"Hold on, my friends, to the Constitution and to the Republic for which it stands. Miracles do not cluster, and what has happened once in 6,000 years, may not happen again. Hold on to the Constitution, for if the American Constitution should fail, there will be anarchy throughout the world."
The Newton County Board of Commissioners has a tough task in front of them as usual, deciding how to make expenses meet revenues, but we'll say what we've said for each of the past few years - this is still not the time to raise taxes.
Last week, two young lives were snuffed out on Interstate 20. A 19-year-old and a 7-month-old baby will never know what it's like to grow old.
On Tuesday night, the Newton County Board of Education will choose Dr. Gary Mathews' successor as superintendent of the Newton County School System.
"The most important thing a father can do for his children is to love their mother."
In Wednesday's paper, we ran a story explaining what the new state school assessment model means to students and other citizens of Newton County.
The Covington City Council has made two practical decisions that could contribute to economic growth in the future.
According to the New England Journal of Medicine, 1.3 million babies a year are aborted in the U.S. That is a staggering number.
If you were driving through the main street in Social Circle and blinked twice, you might miss the physical heart of the city.
A sure sign of spring here in Covington and Newton County is the sweet smell of Vidalia onions.
There's no question we've had a successful run of economic development deals in Newton County over the past couple of years.
"Let me win, but if I cannot win, let me be brave in the attempt."
"I think a hero is an ordinary individual who finds strength to persevere and endure in spite of overwhelming obstacles."
ean up and spruce up the entrances to Newton County so that visitors' first impression of the community is a positive one. You, as a member of the community, can actually help with that.
We are pleased the education SPLOST garnered a majority of the votes cast in Tuesday's special election.
In the past two weeks, we've heard two positive conversations about growing the business community in Covington.
The voting has begun for the 2012 Hometown Hero, the annual contest that looks for the brightest, everyday hero among us.
Today is a day revered by the Irish throughout the world, as they, and some of us here, celebrate our heritage.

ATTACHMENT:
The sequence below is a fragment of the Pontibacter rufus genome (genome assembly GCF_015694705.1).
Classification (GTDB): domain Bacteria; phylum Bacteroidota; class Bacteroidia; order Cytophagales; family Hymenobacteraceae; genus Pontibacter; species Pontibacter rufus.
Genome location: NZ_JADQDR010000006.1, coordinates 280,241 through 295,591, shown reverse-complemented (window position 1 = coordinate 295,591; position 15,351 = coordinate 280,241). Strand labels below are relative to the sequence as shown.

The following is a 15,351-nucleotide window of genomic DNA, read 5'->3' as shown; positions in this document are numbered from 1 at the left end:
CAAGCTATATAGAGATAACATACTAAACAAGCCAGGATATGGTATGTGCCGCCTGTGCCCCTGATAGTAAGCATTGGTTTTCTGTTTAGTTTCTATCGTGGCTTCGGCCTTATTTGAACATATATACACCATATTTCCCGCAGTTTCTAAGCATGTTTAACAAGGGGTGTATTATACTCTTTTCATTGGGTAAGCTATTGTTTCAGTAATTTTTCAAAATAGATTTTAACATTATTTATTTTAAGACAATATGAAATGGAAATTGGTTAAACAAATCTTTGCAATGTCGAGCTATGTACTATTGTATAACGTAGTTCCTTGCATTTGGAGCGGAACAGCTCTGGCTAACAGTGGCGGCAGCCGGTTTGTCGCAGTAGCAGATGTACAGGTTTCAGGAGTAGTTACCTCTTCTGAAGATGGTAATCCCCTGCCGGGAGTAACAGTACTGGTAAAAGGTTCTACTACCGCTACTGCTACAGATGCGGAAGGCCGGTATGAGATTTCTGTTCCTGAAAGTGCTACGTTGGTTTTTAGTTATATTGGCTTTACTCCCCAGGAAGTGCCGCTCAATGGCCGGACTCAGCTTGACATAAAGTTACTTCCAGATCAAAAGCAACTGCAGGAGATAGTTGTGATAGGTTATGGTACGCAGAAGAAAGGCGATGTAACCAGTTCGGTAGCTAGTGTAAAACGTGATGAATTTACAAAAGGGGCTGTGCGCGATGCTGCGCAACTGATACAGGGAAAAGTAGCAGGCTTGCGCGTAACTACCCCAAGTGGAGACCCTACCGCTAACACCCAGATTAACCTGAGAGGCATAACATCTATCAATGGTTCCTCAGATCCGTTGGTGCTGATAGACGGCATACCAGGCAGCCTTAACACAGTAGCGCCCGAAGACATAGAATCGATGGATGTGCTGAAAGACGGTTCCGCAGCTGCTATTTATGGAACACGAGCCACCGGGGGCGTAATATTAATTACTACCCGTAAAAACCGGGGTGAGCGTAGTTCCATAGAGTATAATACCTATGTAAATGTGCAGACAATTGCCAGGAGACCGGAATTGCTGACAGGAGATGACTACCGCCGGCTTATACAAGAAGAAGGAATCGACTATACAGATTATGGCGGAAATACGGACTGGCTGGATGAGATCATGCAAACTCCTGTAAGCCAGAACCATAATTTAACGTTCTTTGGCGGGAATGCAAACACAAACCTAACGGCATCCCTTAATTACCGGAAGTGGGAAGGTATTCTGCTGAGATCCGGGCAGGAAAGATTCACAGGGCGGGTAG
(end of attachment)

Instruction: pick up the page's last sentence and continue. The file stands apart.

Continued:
We here at The Covington News are pleased to announce that we're going to begin filming all regularly scheduled meetings of the Newton County Board of Commissioners and showing them on our website, CovNews.com.
We've made progress on improving the education system here in Newton County, but in order to attract more businesses like Baxter International, and retain them, we need to strive every day to continually improve our education further.
Believe it or not, there is a county-wide decision to be made next Tuesday, March 19, which will affect your pocketbooks for five years between 2015 and 2019.
During the past year, we lost one of our community's biggest advocates in Pierce Cline. One of the organizations he truly believed in and supported was Georgia Perimeter College, as Cline played an instrumental role in bringing the community college to Newton County. In honor of that longstanding support, the college is dedicating its annual Daffodil Festival in honor of Cline's memory. This year's festival will be held March 20–21 at the college and will ...
Last week, under the direction of President Barack Obama, the government closed down tours of the White House supposedly because of budget cuts brought about by the sequester.
For as long as we can remember, people have talked about having a first-class restaurant with a friendly, after-hours bar come to the square.
In Wednesday's edition of The Covington News, Newton County Board of Commissioners Chairman Keith Ellis shared his vision to form a medical industry hub similar to the idea behind Research Triangle in North Carolina.
If you've always wanted to give city officials a piece of your mind, praise them for their great work or, perhaps the most likely, simply ask them some burning questions, now's your chance.
In the November election, Georgians voted in a non-binding vote that our legislature establish rules that would rein in lobbyists giving gifts to legislators. This wasn't simply a few voters; rather it was the majority of voters across the state.
We're pleased to see the little town of Porterdale gearing up to celebrate what those of us of the Irish persuasion feel is the grandest day of the year.